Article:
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Jethro Tull - Aqualung CD (album) cover


Jethro Tull


Prog Folk

4.36 | 2707 ratings

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4 stars While certainly not my favorite Jethro Tull album, Aqualung is probably one of the most commercially successful (or at least recognizable) progressive rock albums ever. Two of the songs get frequent radio airplay even today, and for the most part, the rest of the music is straightforward and easy to follow. There is a steady blend of electric guitar riffs and calm acoustic work present here, but I've always preferred the latter when it comes to this group. The acoustic guitar-centered bridges are but a glimpse at the greatness that would be Minstrel in the Gallery. For someone unfamiliar with Jethro Tull, this is probably one of the best records to start with.

"Aqualung" A staple of classic rock music, with that iconic riff, this is one of those songs that serves as a bridge between progressive rock and the radio-listening multitudes. I particularly love the acoustic-based middle section that speeds up, but the whole thing is great.

"Cross-Eyed Mary" Rising Mellotron, thumping bass and flute, joined by thudding drums bring in one of the finest rock songs on the album.

"Cheap Day Return" Gentle acoustic guitar makes for an absolutely brilliant, if terse piece.

"Mother Goose" Probably my favorite song on the album, this one has great acoustic guitar and an amazing but simple flute riff.

"Wond'ring Aloud" I love these little acoustic bridges Ian Anderson comes up with.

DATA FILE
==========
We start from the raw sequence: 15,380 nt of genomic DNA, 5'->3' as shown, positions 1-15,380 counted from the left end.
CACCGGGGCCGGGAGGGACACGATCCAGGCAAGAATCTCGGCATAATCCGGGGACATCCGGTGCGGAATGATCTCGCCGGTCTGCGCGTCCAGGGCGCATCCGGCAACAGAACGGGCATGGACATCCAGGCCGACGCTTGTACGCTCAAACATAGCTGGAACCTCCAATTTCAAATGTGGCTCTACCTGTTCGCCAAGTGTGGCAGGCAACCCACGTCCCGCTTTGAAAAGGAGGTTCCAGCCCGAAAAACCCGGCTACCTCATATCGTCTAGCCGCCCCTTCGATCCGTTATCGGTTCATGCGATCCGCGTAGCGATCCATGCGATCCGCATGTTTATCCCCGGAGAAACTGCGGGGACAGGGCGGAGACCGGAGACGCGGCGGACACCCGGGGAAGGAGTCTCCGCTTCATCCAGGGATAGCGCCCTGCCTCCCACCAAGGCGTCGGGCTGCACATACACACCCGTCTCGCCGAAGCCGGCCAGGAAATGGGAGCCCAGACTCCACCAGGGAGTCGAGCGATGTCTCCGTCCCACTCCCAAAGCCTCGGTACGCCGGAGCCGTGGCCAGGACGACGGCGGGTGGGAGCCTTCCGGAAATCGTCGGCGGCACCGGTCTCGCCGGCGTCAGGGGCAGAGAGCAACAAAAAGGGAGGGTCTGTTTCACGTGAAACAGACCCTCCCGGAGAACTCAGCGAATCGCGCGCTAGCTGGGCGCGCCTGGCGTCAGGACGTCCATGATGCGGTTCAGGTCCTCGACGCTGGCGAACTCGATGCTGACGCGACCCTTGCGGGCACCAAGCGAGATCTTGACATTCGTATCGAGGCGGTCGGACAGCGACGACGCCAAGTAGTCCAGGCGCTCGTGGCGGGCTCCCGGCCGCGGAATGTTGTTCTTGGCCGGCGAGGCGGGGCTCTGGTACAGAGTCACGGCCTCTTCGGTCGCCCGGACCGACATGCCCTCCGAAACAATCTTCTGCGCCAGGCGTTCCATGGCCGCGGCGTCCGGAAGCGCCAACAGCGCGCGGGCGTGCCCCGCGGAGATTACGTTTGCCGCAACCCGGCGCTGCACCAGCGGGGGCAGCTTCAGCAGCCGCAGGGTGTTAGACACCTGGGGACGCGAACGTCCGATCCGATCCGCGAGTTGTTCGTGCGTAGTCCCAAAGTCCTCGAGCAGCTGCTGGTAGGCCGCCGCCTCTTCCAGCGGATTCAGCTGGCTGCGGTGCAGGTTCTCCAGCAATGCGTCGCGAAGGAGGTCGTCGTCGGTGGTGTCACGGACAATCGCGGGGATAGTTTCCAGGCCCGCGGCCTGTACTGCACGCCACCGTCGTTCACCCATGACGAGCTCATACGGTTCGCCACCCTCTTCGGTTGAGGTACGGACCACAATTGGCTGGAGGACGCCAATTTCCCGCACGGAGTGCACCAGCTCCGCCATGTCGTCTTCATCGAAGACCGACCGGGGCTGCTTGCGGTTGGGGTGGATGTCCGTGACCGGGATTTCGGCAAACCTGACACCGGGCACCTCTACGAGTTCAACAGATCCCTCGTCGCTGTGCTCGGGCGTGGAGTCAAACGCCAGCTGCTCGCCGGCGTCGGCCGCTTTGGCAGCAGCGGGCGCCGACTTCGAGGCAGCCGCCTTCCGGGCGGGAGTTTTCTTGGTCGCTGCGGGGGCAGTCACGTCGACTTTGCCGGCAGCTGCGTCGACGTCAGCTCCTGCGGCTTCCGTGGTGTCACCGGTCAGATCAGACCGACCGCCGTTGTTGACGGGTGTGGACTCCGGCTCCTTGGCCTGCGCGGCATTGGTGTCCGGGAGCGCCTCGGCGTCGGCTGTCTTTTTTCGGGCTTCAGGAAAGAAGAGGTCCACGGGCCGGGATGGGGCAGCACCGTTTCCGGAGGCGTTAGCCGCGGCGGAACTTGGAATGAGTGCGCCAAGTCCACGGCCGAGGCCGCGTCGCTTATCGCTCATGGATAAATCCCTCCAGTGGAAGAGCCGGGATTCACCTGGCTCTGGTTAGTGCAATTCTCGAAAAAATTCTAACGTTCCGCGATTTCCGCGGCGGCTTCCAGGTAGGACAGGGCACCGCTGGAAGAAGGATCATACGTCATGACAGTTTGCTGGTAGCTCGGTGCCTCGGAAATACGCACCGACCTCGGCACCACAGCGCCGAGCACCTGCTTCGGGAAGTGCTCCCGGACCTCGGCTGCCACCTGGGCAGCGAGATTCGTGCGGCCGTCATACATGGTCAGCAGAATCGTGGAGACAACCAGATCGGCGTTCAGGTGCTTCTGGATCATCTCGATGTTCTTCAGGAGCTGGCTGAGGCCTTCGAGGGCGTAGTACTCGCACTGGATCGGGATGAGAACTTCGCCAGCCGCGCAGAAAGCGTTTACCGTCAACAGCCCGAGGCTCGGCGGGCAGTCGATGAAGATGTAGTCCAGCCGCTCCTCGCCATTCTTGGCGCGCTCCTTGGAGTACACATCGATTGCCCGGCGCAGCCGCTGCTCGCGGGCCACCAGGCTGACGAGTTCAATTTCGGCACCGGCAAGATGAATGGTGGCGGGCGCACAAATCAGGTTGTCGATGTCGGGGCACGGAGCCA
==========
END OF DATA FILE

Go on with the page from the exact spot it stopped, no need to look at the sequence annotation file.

"Up to Me" Having a great acoustic riff and an interesting vocal melody, this song fits right in with the rest. The middle section is somewhat different, gentler, and rather mischievous.

"My God" Here's the worst track on the album, mainly because the guitar is so much louder than it needs to be, and because the composition is not nearly as strong the previous songs. The piece is very disjointed, featuring a strange flute "solo" spot with a lot of voices behind it. The song drags, maintaining that repetitive riff, and exists as one of Jethro Tull's weakest moments.

"Hymn 43" A sudden song with a simple piano-based chord progression, this one is fairly good, but not very memorable to me. It also has a good electric guitar riff.

"Slipstream" Here's one more acoustic bridge, and another breath of fresh air.

"Locomotive Breath" The other classic rock hit on the album, and perhaps Jethro Tull's most recognizable song, begins with a piano and electric guitar introduction before getting into the song proper. It boasts a great chord progression and a "breathtaking" flute solo (it sounds like Anderson is suffocating trying to play it).

"Wind Up" A quiet track (at least at first), this has some of Anderson's most cynical words when it comes to religion. It is one of the better tracks, I feel, even if it runs on a bit longer than it really needs to.

Epignosis | 4/5 |


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